This brings us to the practice of the four Buddhist states which may be regulated by the heart. The first is loving-kindness which can be defined as a mental state of wanting others to be happy. The others are compassion (wanting others to be free from suffering), sympathetic joy (rejoicing in the good fortune of others), and equanimity (regarding every sentient being as equal).
The state of loving-kindness can be practiced through a loving-kindness meditation. Each morning during my mediation I send my heart energy to those I love. This involves first connecting to the Source of life and love through deep breathing until I feel a sense of inner peace. This takes me out of the workings of my mind and into the workings of my heart. I next bring the love of my heart into the love of my mind and body, bathing them in warm feelings of self-love and self-healing. In the second stage I gather in the life and love energy from my environment and let it flow through me and out to those I love. I first send my spirit to their spirit until I sense a connection. I then send my heart-energy, my love-energy, to them to support them in whatever difficulties they may be experiencing. If I know they need physical or emotional healing, I send my heart’s healing power. If I have knowledge of their life-struggles, I verbalize them as I send my heart wisdom to them. If not I just send my love.
Loving-kindness meditation increases happiness by making us feel more connected to loved ones, acquaintances, and even strangers. Research suggests that when we practice loving-kindness meditation we can begin to react more positively to others and our close relationships can become more satisfying. Loving-kindness meditation may also reduce our focus on ourselves which can, in turn, lower symptoms of anxiety and depression and create a sense of physical, emotional, and spiritual well-being. And finally, perhaps if we could combine our love-energies we might be able create an energy field, a powerful force, that could change the direction of mankind from self-destruction to a new and better world of peace and compassion.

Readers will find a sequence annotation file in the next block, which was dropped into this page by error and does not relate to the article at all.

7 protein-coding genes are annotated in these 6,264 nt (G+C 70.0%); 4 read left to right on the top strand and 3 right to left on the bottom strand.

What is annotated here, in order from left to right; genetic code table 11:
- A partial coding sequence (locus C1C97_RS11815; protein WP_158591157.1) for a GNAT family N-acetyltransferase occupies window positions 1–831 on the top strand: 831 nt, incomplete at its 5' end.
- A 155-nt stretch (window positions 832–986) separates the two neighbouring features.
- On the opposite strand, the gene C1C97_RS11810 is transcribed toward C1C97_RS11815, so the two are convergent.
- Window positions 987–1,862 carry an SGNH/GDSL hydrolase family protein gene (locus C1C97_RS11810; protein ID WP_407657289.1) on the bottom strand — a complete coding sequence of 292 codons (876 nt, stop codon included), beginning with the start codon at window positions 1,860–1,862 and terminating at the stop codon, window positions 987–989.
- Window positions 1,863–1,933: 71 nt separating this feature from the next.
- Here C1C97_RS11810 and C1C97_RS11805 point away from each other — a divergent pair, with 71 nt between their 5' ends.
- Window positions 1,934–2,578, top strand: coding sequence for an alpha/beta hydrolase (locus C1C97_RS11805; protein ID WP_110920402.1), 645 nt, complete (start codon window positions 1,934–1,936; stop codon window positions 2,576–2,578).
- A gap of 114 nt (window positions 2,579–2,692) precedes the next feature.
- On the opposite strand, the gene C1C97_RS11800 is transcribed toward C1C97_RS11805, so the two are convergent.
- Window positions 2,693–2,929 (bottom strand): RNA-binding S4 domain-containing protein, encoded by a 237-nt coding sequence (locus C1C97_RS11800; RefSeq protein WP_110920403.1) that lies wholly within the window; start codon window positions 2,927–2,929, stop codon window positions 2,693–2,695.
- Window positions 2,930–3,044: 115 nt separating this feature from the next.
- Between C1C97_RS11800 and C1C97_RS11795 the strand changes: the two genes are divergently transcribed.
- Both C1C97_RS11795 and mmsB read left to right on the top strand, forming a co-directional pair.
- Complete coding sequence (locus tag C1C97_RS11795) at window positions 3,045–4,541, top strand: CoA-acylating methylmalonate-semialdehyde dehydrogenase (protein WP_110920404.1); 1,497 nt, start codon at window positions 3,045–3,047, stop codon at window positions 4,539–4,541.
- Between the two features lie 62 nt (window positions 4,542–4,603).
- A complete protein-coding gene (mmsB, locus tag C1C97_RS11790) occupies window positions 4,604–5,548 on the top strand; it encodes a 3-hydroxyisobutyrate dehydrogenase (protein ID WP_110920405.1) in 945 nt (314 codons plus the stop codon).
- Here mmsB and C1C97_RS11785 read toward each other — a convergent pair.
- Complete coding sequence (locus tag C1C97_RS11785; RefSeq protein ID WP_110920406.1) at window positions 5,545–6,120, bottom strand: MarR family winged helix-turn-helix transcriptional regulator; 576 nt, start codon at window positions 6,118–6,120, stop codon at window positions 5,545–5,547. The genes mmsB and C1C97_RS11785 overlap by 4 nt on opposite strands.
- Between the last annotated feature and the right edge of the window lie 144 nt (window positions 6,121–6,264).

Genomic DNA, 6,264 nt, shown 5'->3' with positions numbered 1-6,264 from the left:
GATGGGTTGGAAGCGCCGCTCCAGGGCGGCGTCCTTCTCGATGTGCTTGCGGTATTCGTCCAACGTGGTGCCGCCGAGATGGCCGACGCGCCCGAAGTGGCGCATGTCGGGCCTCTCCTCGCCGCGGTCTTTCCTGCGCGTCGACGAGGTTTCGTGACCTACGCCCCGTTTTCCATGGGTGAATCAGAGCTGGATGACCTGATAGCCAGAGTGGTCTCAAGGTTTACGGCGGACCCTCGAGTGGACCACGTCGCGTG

1. I am a skeptic by nature. I want to see proof, particularly scientific proof. In this study I see proof from Armour about a physical mini brain, but it is oh so mini. Forty thousand neurons compared to the six billion in the brain is very mini indeed. However, these neurons are powered by the most powerful organ in the body. The rest of the studies are mainly corollaries not causal. Therefore, there is a lot of guessing, estimating, theorizing, and bias. However, I cannot help but believe that there is more to me than the electrochemical impulses of my brain. We will never know for sure whether our sense of being comes from our brain, our heart, a combination of heart and mind, or some ghost (soul) within this body. But does it really matter if we attribute it to an existential heart or a physical one? The heart is essentially the core of your being that is the YOU beyond your mind. Therefore, view these ideas with an open mind that goes beyond your mind’s limitation. Learn to listen to and with your heart.
2. Heart functions center around the physical, emotional, and spiritual energy we know as love. Expand your feelings, your love-energy, and your abilities to love through your own practice of loving-kindness meditation.
3. Get in the practice of closing down the functions of your mind and opening up the functions of your heart through the practice of mindfulness. Allow information from your senses to flow directly into your heart. You may experience a sense of inner peace and joy and a connection with nature, others, and with all living things.
4. Whenever you feel a negative vibration, it is usually coming from your overactive mind that is always on the alert for potential sources of physical or emotional harm. Do a quick check for danger and then shut it down and open up the channels to your heart. You can sense when you are operating from your heart because your heart will return to a slow and steady rhythm that will bring a sense of peace and well-being to your whole body.
5. Love yourself. The heart’s main function is to connect you to the source of life and love. Let this power of love flow through your heart and into your mind and the rest of your body. Learn to recognize this feeling and recreate it whenever you feel down. It will always be accompanied by a smile.
En”joy” the day.
(1) Arlour, Andrew J. Intrinsic Cardiac Neurons. Journal of Cardiovascular Electrophysiology. 1991. https://doi.org/10.1111/j.1540-8167.1991.tb01330.x
(2) Science of the Heart – Exploring the Role of the Heart in Human Performance. Heart Math Institute. https://www.heartmath.org/research/science-of-the-heart/heart-brain-communication/#:~:text=The%20heart%2Dbrain%2C%20as%20it,the%20brain%20in%20the%20head.&text=This%20means%20the%20heart%20sends,brain%20sends%20to%20the%20heart.